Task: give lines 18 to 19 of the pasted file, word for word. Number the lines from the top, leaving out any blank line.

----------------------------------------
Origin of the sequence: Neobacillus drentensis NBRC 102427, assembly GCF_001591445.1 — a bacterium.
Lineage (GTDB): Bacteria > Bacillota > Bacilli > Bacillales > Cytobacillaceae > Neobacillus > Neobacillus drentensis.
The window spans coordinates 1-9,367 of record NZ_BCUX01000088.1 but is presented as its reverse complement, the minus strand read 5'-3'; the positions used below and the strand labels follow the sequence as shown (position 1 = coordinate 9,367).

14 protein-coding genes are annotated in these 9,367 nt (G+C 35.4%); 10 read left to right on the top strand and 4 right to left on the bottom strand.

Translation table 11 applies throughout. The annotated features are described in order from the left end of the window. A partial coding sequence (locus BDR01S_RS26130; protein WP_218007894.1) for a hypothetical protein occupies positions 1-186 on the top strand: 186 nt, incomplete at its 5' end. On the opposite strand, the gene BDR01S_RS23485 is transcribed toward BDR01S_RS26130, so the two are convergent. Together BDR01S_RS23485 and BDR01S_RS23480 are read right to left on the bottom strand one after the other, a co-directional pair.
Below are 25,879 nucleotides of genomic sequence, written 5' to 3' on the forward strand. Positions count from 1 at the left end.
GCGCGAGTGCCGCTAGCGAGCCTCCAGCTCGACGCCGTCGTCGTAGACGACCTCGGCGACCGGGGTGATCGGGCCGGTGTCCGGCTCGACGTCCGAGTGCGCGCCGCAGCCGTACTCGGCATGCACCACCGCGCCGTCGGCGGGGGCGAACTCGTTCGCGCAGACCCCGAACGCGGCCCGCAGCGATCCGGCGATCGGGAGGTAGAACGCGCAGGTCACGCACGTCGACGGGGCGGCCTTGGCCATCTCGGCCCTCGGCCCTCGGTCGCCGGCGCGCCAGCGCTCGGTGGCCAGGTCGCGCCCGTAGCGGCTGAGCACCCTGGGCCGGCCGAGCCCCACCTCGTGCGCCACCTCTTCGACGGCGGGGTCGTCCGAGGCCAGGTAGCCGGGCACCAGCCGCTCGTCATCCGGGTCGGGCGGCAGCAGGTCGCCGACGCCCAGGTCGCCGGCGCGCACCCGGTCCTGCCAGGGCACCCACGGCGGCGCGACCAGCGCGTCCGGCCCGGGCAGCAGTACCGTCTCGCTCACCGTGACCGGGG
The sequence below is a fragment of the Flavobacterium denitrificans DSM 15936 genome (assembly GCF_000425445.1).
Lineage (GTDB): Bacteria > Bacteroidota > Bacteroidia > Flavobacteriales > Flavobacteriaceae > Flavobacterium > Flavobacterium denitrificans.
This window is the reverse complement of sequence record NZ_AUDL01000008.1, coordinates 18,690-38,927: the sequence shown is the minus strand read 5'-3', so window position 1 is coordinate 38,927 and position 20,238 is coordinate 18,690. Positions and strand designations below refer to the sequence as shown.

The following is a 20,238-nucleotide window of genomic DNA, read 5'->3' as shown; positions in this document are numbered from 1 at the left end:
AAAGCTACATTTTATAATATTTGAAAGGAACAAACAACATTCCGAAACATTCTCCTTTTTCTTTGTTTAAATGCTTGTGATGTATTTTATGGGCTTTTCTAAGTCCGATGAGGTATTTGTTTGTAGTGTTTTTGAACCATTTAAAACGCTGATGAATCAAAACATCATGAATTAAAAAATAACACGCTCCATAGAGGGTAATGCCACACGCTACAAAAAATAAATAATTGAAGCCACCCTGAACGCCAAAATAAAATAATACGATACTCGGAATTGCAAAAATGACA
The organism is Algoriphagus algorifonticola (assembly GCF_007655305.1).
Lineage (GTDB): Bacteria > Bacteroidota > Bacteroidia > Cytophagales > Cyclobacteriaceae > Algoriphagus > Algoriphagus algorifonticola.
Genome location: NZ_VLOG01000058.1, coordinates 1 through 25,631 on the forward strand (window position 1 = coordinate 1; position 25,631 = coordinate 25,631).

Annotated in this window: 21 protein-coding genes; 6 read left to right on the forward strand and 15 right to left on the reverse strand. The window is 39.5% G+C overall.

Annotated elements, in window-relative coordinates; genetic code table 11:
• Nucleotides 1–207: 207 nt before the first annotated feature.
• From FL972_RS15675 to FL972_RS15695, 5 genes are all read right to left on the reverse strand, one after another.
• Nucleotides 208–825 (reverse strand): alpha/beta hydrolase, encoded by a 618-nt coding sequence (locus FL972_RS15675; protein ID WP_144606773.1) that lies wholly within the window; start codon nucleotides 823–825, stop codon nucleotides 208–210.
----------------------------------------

• Nucleotides 1–207: 207 nt before the first annotated feature.
• From FL972_RS15675 to FL972_RS15695, 5 genes are all read right to left on the reverse strand, one after another.